Welfare reforms are changes in the operation of a given welfare system, with the goals of reducing the number of individuals dependent on government assistance, keeping the welfare systems affordable, and assisting recipients to become self-sufficient. Classical liberals and conservatives generally argue that welfare and other tax-funded services reduce incentives to work, exacerbate the free-rider problem, and intensify poverty. On the other hand, socialists generally criticize welfare reform because it usually minimizes the public safety net and strengthens the capitalist economic system. Welfare reform is constantly debated because of the varying opinions on the government's determined balance of providing guaranteed welfare benefits and promoting self-sufficiency.

Guaranteed minimum income (GMI), also called minimum income, is a social-welfare system that guarantees all citizens or families an income sufficient to live on, provided that certain eligibility conditions are met, typically: citizenship; a means test; and either availability to participate in the labor market, or willingness to perform community services.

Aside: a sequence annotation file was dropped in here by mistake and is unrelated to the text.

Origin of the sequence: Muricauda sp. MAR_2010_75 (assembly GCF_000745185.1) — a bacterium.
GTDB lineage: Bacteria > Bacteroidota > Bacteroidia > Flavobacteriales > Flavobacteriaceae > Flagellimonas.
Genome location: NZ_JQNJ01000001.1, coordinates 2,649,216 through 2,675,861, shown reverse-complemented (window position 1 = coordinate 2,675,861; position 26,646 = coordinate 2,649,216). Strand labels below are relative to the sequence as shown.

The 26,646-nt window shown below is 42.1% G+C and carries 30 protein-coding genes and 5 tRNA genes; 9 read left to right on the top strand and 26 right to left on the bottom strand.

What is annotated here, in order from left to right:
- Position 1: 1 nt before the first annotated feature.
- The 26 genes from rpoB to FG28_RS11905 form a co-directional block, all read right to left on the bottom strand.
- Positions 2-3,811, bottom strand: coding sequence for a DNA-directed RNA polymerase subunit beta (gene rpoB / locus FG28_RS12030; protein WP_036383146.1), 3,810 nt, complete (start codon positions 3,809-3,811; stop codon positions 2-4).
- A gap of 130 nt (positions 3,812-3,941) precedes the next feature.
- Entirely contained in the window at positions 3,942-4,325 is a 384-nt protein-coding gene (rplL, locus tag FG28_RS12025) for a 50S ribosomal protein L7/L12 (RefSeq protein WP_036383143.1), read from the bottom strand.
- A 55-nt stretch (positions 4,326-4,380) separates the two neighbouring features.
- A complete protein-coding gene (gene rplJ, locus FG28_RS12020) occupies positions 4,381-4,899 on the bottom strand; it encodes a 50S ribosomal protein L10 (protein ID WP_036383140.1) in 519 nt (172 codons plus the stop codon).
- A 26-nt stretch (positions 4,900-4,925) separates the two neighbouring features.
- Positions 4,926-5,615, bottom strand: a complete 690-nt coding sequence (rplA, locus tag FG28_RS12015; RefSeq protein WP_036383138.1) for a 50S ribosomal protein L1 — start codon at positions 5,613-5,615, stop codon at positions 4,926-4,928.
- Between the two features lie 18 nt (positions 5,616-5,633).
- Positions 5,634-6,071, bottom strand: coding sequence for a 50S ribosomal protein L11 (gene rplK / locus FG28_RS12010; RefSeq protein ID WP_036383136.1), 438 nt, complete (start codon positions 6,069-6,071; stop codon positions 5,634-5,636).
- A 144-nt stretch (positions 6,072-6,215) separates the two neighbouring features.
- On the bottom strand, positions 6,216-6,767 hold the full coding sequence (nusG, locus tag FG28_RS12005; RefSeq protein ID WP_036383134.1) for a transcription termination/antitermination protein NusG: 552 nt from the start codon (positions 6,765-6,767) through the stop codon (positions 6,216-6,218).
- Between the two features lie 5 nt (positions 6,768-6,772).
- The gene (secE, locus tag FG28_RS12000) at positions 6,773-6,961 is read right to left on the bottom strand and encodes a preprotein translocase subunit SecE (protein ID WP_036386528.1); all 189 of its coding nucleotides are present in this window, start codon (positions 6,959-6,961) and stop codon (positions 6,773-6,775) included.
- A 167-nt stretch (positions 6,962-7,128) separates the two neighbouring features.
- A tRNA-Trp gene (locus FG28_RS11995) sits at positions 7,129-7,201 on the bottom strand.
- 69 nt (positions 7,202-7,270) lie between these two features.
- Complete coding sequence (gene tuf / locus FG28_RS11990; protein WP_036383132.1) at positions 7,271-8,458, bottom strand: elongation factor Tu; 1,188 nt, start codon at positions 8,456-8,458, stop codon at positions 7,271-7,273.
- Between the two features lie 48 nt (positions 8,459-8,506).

Philippe Van Parijs Belgian professor, philosopher and economist

Philippe Van Parijs is a Belgian political philosopher and political economist, best known as a proponent and main defender of the concept of an unconditional basic income and for the first systematic treatment of linguistic justice.

Mincome, the "Manitoba Basic Annual Income Experiment", was a Canadian Guaranteed Annual Income (GAI) social experiment conducted in Manitoba in the 1970s. The project was funded jointly by the Manitoba provincial government and the Canadian federal government under Prime Minister Pierre Trudeau. It was launched with a news release on February 22, 1974, under the New Democratic Party of Manitoba government of Edward Schreyer, and was closed down in 1979 under the Progressive Conservative of Manitoba government of Sterling Lyon and the federal Progressive Conservative Party of Joe Clark. The purpose of the experiment was to assess the social impact of a guaranteed, unconditional annual income, UBI, including whether a program of this nature would create disincentives to work for the recipients and, if so, to what extent.

A job guarantee (JG) is an economic policy proposal aimed at providing a sustainable solution to the dual problems of inflation and unemployment. Its aim is to create full employment and price stability by having the state promise to hire unemployed workers as an employer of last resort (ELR).

Negative income tax Proposed tax reform